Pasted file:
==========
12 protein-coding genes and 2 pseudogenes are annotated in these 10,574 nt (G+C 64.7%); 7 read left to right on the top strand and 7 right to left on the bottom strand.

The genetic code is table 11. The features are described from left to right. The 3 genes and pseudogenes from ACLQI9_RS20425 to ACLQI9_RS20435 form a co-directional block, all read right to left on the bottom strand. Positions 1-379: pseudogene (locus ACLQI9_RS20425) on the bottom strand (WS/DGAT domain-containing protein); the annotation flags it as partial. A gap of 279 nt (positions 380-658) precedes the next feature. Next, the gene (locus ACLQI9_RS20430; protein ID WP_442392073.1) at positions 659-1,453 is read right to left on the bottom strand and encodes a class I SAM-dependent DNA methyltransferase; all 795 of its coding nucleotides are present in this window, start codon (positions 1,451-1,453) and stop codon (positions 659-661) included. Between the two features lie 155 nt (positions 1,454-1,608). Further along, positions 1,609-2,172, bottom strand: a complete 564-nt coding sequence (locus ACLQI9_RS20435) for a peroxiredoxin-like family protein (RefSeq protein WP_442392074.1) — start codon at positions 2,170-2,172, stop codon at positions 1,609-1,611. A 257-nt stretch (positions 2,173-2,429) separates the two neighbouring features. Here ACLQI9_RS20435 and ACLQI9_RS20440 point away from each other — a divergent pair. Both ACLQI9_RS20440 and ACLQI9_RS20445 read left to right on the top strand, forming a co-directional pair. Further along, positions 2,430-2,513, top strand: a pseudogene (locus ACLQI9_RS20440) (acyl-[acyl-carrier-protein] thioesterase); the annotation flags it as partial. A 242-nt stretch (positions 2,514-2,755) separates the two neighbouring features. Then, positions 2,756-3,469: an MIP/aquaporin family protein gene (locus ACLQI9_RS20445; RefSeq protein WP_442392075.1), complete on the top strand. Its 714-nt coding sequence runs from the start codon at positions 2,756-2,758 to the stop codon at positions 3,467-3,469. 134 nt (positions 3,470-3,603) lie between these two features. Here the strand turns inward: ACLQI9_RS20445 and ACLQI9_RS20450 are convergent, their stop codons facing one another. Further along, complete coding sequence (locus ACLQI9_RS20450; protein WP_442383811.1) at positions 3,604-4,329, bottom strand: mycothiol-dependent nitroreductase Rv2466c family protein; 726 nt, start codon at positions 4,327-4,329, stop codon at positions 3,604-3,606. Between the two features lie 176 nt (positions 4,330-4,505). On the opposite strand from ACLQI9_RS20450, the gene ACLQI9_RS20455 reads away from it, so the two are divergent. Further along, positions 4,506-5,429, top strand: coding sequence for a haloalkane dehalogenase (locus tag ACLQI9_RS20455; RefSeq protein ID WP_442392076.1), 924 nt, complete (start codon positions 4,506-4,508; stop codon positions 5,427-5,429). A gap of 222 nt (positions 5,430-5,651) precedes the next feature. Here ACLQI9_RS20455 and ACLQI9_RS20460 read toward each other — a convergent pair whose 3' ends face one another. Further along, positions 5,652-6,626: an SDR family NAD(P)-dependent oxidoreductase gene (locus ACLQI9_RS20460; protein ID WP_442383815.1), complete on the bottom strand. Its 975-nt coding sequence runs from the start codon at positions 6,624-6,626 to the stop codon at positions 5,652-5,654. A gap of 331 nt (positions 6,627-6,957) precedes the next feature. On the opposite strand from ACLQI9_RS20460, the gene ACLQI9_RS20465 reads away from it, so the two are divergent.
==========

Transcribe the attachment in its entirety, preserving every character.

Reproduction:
12 protein-coding genes and 2 pseudogenes are annotated in these 10,574 nt (G+C 64.7%); 7 read left to right on the top strand and 7 right to left on the bottom strand.

The genetic code is table 11. The features are described from left to right. The 3 genes and pseudogenes from ACLQI9_RS20425 to ACLQI9_RS20435 form a co-directional block, all read right to left on the bottom strand. Positions 1-379: pseudogene (locus ACLQI9_RS20425) on the bottom strand (WS/DGAT domain-containing protein); the annotation flags it as partial. A gap of 279 nt (positions 380-658) precedes the next feature. Next, the gene (locus ACLQI9_RS20430; protein ID WP_442392073.1) at positions 659-1,453 is read right to left on the bottom strand and encodes a class I SAM-dependent DNA methyltransferase; all 795 of its coding nucleotides are present in this window, start codon (positions 1,451-1,453) and stop codon (positions 659-661) included. Between the two features lie 155 nt (positions 1,454-1,608). Further along, positions 1,609-2,172, bottom strand: a complete 564-nt coding sequence (locus ACLQI9_RS20435) for a peroxiredoxin-like family protein (RefSeq protein WP_442392074.1) — start codon at positions 2,170-2,172, stop codon at positions 1,609-1,611. A 257-nt stretch (positions 2,173-2,429) separates the two neighbouring features. Here ACLQI9_RS20435 and ACLQI9_RS20440 point away from each other — a divergent pair. Both ACLQI9_RS20440 and ACLQI9_RS20445 read left to right on the top strand, forming a co-directional pair. Further along, positions 2,430-2,513, top strand: a pseudogene (locus ACLQI9_RS20440) (acyl-[acyl-carrier-protein] thioesterase); the annotation flags it as partial. A 242-nt stretch (positions 2,514-2,755) separates the two neighbouring features. Then, positions 2,756-3,469: an MIP/aquaporin family protein gene (locus ACLQI9_RS20445; RefSeq protein WP_442392075.1), complete on the top strand. Its 714-nt coding sequence runs from the start codon at positions 2,756-2,758 to the stop codon at positions 3,467-3,469. 134 nt (positions 3,470-3,603) lie between these two features. Here the strand turns inward: ACLQI9_RS20445 and ACLQI9_RS20450 are convergent, their stop codons facing one another. Further along, complete coding sequence (locus ACLQI9_RS20450; protein WP_442383811.1) at positions 3,604-4,329, bottom strand: mycothiol-dependent nitroreductase Rv2466c family protein; 726 nt, start codon at positions 4,327-4,329, stop codon at positions 3,604-3,606. Between the two features lie 176 nt (positions 4,330-4,505). On the opposite strand from ACLQI9_RS20450, the gene ACLQI9_RS20455 reads away from it, so the two are divergent. Further along, positions 4,506-5,429, top strand: coding sequence for a haloalkane dehalogenase (locus tag ACLQI9_RS20455; RefSeq protein ID WP_442392076.1), 924 nt, complete (start codon positions 4,506-4,508; stop codon positions 5,427-5,429). A gap of 222 nt (positions 5,430-5,651) precedes the next feature. Here ACLQI9_RS20455 and ACLQI9_RS20460 read toward each other — a convergent pair whose 3' ends face one another. Further along, positions 5,652-6,626: an SDR family NAD(P)-dependent oxidoreductase gene (locus ACLQI9_RS20460; protein ID WP_442383815.1), complete on the bottom strand. Its 975-nt coding sequence runs from the start codon at positions 6,624-6,626 to the stop codon at positions 5,652-5,654. A gap of 331 nt (positions 6,627-6,957) precedes the next feature. On the opposite strand from ACLQI9_RS20460, the gene ACLQI9_RS20465 reads away from it, so the two are divergent.